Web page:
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Tom Petty, Three Chords, and the Church of Free Falling

Tom Petty, Three Chords, and the Church of Free Falling

This piece was written by Andrew Johnson. 

My mom texts me Monday morning to let me know that Tom Petty had been hospitalized after a cardiac arrest. I follow the news off and on the rest of the day, seeing conflicting reports over whether or not he had died. This confusion over Petty’s death, especially following Sunday’s news of 59 people killed in Las Vegas, leaves me feeling particularly helpless and disillusioned with how quickly we as a nation can share bits of information but somehow fail to find shared meaning.

So I leave work a bit early, walk half a mile…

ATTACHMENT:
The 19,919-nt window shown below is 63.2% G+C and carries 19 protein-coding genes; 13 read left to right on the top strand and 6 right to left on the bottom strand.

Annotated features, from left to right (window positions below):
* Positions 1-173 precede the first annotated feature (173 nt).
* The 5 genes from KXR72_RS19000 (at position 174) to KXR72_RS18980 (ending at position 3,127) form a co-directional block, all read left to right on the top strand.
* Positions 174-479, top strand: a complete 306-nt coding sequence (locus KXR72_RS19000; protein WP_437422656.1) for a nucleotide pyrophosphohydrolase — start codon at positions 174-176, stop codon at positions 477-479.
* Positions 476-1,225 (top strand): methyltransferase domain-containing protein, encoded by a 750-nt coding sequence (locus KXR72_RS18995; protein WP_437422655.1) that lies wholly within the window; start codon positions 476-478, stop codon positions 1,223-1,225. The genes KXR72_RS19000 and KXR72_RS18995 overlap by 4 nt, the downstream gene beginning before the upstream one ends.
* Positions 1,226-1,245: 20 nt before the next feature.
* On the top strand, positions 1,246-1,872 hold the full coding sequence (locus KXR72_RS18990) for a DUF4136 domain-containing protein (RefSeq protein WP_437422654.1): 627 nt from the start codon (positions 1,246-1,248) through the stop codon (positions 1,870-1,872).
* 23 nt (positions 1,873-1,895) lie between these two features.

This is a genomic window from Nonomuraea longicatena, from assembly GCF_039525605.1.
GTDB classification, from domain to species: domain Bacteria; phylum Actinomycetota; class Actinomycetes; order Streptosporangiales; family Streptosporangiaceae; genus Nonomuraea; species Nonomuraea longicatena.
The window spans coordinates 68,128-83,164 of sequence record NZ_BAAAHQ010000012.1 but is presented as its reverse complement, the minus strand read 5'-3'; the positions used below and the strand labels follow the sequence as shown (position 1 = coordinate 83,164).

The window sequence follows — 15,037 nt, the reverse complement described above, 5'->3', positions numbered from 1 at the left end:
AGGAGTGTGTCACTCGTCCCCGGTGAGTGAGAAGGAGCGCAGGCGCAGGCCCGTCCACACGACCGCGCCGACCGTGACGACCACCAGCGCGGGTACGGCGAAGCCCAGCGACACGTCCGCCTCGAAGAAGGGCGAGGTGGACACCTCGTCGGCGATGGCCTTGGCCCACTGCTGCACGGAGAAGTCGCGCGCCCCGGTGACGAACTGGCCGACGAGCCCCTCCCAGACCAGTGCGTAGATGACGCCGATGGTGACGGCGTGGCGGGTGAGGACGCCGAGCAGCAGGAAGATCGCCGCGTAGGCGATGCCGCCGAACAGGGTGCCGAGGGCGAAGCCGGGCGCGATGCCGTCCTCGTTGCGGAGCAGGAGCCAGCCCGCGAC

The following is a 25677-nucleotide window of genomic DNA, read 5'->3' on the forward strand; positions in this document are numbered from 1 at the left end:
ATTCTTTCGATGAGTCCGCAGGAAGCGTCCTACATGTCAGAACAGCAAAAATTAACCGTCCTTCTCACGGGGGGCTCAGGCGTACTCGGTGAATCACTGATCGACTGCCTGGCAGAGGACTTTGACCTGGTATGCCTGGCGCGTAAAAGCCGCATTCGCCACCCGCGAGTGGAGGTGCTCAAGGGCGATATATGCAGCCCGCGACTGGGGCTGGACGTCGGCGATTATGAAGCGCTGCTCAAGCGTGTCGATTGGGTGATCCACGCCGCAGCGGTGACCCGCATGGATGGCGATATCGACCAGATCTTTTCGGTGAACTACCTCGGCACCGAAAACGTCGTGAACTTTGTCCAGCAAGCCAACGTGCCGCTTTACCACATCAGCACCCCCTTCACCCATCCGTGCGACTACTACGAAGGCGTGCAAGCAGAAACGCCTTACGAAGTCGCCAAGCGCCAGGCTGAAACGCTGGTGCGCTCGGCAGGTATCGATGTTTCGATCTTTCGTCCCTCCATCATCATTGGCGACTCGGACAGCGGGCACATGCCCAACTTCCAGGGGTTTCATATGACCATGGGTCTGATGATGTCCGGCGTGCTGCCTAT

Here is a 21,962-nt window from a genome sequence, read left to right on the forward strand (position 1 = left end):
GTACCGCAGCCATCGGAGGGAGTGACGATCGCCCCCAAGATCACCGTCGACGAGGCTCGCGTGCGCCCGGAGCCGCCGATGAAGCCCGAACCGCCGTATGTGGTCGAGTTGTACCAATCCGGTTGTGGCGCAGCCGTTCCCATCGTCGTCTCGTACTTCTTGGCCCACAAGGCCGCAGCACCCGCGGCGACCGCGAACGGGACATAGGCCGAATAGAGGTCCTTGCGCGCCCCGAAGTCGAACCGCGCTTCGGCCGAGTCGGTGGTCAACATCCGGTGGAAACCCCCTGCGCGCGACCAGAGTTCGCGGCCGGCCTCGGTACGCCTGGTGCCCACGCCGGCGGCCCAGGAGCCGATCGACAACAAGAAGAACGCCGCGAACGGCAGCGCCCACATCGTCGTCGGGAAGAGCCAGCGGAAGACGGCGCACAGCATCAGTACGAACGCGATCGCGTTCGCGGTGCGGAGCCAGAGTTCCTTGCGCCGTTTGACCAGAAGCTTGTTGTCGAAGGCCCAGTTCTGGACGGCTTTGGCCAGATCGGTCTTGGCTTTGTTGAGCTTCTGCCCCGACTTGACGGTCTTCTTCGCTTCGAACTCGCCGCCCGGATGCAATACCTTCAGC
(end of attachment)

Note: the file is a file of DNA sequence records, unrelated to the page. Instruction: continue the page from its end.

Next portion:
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Is There Any Comfort? Remembering the Reformation 500 Years Later

Is There Any Comfort? Remembering the Reformation 500 Years Later

We are now less than a month out from our upcoming conference in D.C.! Come celebrate 500 years of grace with us, October 27-29—you can register here.

With the Reformation on the brain, here is a fantastic piece written by our friend, Jonathan A. Linebaugh.

In 1519, Thomas Bilney sat in a small Cambridge college with a book in his hands. It had been two years since a German monk named Martin Luther was said to have nailed his Ninety-Five Theses to the church door in Wittenberg—hammer blows that were later remembered as the start of the Reformation and were rumored to have shaken…

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PZ's Podcast: Question (LIVE), On the Road to Love & Easier Said Than Done

PZ’s Podcast: Question (LIVE), On the Road to Love & Easier Said Than Done

EPISODE 230: Question (LIVE)